Coming out June 16, ‘Crack-Up’ is the first work from the beloved folk band in six years.
By Isabella Waldron, Scripps College
It’s been six years since Fleet Foxes released an album, six years of replaying “Mykonos,” waiting listlessly for the band to produce something new and wonderful.
Their last album, “Helplessness Blues,” was followed by a hiatus for the band, as they slowly slipped away from the grasps of indie/alternative music fans. But lo and behold, the Fleet Foxes are reunited, and have announced the release of their new album, “Crack-Up,” for June 16. The album will be full of eleven new songs, all written by frontman Robin Pecknold.
During the band’s hiatus, Pecknold not only created some new solo songs, but also found time to go back to college at Columbia to finish his undergraduate degree, and also to write the music for “Wyoming”—an off-Broadway play. Perhaps Pecknold’s exposure to different atmospheres and experimentation in music will influence the new album. In anticipation of the release, Pecknold described “Crack-Up” as being “different in the ways that it would need to be different to be more legit, but it won’t be a dance record or a genre shift… just trying to arrive at an album that feels dope.”
Often it seems that bands’ reunion albums attempt to completely redefine themselves. Sometimes it works (shoutout to Gorillaz/Sleater-Kinney), while other times you’re stuck with an album of a band you used to like that you can no longer recognize. Time passes, so obviously it is important for bands to be living in the present, creating music that is relatable in the now, but there is a fine balance between staying fresh and grasping at relevance.
In discussing the band’s new album, Pecknold reminisces on the time (2012-16) where “folk” sounding albums were at a peak, what with the success of Mumford and Sons and The Lumineers. “What were we to do?” he said. “Try and be as popular as them and change the music?…I didn’t want to be working from a place of Reaction, but from a place of Action and that was just impossible to do in those years, considering what Fleet Foxes had come to mean and what had happened after…I just think Reaction is a bad place to be and can result in whack art that you don’t really believe in.” Pecknold’s thoughts on creating out of a space of “Action” leave me hopeful that “Crack-Up” will be fresh, yet true to the roots of the Fleet Foxes.
The Fleet Foxes have already demonstrated that their music can change positively in their last album “Helplessness Blues,” which maintains the bright folk aesthetic of their first album, while also adding a darker tone. “Helplessness Blues” is full of inviting melodies and rich harmonies (probably one of the main reasons for the 298,000 results for Fleet Foxes covers on YouTube of aspiring singers in their backyards). The album is studded with intimate ballads complemented by the raw quality of Pecknold’s voice, such as in “Someone You’d Admire.” Another distinct song from the album is “Lorelei,” which begins with a heavy drum beat, and is reminiscent of a grown up, softer Vampire Weekend. The more tumultuous quality of this album departs slightly from their upbeat first album, but is still incredible.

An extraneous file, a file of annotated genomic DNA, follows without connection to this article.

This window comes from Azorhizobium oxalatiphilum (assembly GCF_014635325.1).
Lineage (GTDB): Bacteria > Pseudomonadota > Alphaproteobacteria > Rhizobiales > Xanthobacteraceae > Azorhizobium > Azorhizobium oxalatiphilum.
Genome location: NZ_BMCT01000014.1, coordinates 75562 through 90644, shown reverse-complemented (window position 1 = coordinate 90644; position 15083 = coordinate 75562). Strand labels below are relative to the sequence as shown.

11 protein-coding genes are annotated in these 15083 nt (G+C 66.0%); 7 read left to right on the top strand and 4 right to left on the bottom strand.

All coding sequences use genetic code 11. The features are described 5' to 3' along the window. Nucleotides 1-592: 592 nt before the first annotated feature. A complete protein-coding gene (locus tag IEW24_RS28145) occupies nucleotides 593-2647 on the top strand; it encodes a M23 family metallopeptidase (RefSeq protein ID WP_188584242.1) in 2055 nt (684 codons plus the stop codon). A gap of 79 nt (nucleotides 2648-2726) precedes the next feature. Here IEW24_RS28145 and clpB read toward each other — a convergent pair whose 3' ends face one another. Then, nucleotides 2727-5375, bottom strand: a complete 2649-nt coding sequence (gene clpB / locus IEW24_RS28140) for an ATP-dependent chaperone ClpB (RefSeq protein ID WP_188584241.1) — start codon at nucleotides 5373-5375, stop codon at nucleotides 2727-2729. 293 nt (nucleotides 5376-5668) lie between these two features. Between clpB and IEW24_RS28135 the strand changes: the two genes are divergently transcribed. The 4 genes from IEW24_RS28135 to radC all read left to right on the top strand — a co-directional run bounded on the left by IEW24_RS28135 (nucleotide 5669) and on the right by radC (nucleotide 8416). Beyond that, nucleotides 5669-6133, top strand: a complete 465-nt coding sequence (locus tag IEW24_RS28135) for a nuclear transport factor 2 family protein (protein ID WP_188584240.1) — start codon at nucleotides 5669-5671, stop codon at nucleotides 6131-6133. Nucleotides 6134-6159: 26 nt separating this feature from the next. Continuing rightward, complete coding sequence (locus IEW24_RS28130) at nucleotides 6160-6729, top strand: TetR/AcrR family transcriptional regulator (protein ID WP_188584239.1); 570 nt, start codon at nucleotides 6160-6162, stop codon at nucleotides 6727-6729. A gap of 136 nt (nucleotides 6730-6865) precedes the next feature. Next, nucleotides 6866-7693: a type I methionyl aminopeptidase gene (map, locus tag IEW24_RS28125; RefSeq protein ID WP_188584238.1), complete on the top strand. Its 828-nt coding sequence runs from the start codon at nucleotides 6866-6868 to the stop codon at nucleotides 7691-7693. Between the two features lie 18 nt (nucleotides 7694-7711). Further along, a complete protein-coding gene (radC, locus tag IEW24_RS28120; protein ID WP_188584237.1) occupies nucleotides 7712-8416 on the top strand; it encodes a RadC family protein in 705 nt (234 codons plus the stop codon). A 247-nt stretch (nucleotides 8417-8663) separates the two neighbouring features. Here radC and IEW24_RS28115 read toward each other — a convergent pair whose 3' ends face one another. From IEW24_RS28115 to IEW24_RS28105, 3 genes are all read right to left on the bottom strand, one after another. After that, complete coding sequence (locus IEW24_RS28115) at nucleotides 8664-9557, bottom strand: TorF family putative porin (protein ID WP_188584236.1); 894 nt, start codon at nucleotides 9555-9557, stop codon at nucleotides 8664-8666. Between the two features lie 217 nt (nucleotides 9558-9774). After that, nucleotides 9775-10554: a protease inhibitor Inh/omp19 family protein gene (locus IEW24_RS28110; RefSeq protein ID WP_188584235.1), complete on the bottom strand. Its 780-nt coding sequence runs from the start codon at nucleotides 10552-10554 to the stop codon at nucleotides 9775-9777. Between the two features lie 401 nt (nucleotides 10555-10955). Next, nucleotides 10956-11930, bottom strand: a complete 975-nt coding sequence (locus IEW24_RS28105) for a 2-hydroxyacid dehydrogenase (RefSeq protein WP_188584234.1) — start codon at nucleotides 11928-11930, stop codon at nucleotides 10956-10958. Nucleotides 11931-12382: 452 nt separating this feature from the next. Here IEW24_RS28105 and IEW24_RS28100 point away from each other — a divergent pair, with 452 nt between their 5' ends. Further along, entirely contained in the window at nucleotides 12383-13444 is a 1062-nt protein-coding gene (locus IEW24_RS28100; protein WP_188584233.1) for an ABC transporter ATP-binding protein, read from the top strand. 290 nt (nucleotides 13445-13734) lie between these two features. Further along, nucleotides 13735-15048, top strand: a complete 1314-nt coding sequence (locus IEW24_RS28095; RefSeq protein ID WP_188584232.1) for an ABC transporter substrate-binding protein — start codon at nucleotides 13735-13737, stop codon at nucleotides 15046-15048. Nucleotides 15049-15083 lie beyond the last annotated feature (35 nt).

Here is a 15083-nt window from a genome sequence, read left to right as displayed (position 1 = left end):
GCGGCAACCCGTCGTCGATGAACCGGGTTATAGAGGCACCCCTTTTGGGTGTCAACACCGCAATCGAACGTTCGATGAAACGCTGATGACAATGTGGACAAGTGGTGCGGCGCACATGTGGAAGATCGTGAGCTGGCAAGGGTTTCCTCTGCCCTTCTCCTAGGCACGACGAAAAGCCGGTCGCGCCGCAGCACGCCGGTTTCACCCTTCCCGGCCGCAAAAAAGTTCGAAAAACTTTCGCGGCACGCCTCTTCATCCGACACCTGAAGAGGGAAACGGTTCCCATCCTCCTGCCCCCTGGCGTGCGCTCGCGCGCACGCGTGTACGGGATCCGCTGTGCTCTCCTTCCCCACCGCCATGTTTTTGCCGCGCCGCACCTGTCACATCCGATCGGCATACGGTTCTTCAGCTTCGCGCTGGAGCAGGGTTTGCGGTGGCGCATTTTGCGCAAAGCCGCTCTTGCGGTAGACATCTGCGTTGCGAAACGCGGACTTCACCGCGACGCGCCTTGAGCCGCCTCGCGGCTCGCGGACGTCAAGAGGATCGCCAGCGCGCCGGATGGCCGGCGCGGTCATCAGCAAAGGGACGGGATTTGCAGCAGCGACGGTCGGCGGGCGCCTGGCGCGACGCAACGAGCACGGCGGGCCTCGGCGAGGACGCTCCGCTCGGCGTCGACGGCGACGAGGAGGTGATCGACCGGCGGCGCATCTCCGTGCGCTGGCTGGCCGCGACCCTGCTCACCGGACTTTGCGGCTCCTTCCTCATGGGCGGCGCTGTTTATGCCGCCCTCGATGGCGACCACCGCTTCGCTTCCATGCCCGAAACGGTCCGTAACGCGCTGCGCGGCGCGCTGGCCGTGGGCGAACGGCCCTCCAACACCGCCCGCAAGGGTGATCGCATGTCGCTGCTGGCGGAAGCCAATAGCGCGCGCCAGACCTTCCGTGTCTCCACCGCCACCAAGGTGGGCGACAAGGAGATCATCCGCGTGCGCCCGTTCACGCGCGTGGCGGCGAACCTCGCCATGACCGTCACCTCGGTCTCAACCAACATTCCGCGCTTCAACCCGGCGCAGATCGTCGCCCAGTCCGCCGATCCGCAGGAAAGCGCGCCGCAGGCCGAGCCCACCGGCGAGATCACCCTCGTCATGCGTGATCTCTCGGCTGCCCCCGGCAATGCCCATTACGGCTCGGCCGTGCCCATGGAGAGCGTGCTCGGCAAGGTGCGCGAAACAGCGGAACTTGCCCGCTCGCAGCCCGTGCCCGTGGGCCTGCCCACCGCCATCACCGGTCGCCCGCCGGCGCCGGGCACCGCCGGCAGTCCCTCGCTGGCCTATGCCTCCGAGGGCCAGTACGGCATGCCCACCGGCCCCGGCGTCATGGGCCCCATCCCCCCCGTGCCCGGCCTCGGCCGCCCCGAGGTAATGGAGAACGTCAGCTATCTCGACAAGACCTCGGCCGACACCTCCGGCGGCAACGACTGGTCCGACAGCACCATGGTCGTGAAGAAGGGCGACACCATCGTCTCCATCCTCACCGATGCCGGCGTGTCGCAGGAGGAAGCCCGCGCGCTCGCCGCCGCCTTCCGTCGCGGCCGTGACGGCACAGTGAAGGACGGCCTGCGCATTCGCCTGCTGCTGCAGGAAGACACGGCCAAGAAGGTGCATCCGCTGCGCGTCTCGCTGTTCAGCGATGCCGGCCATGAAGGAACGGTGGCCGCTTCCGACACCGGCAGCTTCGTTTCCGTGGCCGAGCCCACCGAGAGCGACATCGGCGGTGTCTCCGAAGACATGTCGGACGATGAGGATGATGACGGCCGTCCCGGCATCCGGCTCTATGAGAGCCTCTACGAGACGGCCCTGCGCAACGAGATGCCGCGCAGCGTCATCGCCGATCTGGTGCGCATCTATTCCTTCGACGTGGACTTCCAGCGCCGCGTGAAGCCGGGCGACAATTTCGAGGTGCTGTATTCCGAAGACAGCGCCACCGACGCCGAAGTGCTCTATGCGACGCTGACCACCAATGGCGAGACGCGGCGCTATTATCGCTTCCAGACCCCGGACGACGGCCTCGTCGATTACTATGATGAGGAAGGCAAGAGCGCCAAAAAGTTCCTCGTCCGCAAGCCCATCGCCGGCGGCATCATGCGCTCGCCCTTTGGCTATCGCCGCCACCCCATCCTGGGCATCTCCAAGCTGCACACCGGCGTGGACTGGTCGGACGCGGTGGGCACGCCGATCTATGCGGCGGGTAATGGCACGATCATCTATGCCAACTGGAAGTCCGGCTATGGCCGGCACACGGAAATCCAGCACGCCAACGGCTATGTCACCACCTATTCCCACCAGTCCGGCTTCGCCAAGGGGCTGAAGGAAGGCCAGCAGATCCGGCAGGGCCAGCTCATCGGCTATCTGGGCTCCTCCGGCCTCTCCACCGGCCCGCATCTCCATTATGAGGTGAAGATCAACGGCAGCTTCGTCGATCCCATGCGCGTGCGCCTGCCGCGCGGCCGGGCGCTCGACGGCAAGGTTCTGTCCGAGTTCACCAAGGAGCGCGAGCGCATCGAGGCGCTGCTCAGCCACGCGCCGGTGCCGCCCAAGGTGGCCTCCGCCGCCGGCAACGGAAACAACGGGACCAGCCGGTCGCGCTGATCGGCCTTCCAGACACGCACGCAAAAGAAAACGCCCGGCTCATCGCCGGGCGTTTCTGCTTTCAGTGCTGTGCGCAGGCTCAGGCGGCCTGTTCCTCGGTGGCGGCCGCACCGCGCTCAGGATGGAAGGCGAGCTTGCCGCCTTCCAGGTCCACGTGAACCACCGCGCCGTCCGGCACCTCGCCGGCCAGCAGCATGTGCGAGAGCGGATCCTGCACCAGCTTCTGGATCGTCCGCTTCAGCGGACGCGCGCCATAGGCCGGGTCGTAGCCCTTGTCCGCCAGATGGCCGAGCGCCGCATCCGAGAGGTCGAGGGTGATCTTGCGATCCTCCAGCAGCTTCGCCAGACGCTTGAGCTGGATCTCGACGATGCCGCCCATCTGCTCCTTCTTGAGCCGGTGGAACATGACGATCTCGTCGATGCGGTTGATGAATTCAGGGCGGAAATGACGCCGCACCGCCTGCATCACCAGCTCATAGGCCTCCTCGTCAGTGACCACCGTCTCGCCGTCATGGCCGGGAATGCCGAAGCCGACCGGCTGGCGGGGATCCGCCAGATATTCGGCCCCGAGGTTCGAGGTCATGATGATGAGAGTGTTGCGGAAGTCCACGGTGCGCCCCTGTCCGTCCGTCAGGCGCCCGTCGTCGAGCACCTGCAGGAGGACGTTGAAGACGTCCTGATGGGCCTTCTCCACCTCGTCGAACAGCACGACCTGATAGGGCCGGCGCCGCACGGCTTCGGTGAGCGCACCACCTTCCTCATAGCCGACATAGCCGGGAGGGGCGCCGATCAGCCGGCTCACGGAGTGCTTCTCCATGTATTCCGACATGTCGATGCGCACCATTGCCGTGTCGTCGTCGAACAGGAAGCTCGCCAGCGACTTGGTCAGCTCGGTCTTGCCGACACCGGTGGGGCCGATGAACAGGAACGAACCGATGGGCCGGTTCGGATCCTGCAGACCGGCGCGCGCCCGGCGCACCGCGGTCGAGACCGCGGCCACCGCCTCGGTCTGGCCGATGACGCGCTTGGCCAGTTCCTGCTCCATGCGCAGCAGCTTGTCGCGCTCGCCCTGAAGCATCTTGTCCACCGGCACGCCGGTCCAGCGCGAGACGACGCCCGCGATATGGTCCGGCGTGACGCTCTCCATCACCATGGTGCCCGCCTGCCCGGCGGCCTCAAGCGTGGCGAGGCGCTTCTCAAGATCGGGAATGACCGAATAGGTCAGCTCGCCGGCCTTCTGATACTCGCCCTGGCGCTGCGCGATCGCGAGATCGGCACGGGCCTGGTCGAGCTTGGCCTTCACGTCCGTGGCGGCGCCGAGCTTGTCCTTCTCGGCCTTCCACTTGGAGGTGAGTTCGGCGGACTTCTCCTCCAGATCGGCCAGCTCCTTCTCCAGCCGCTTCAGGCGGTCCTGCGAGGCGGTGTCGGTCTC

The one part of the band that will not be returning? Father John Misty (also known as Josh Tillman). Tillman was the former drummer for the band before deciding to go solo after “Helplessness Blues.” Father John Misty has had huge success in his solo career, most recently releasing several new songs in March. For those that have no idea who he is, he also co-wrote “Hold Up” with Beyoncé—so you could say he’s doing alright. It seems the split between Tillman and the band might have created some drama, as Pecknold said on a Reddit AMA that his relationship with Tillman has “fully deteriorated.” However, I have not given up hope that these two musical mountain-men will reunite one day, as Tillman tweeted that the new song off “Crack-Off” made him cry.
The tear-invoking song is an early release from the album, called “Third of May.” The song provides the familiar strengths of the Fleet Fox, with poetic lyrics, a strong beat (despite the departure of Tillman), and a floaty, lyrical quality. The song ranges widely between moments of softness, such as the beautiful interlude about six minutes in, which slows down so that the focus is on the electronic strumming and Pecknold’s soft voice. After the interlude, the song picks up in a melodic jumble of instrumentals, but this is not the only climax of the song, as there are moments of highly energetic guitar and drum throughout the piece. The lyrics video is almost nine minutes long, but after a six-year departure, it’s well worth listening to.
In addition to the new album, the band is also starting a world-wide tour this summer. The Fleet Foxes will start in Sydney, Australia, at the end of May before touring throughout Europe, and then to the United States (and Canada. Don’t worry, Canada). The Fleet Foxes will be joined by Animal Collective in Columbia, Maryland and Philadelphia, and Beach House in LA and Morrison, Colorado.
So, now the question is what to do until June 16. For starters, listen to their existing two albums as they are meant to be listened to—windows fully down as you drive through some golden meadow. If that option is not available, a good second bet is using headphones in your dorm room. Whatever the vehicle, now is the perfect time to reunite with the Fleet Foxes.
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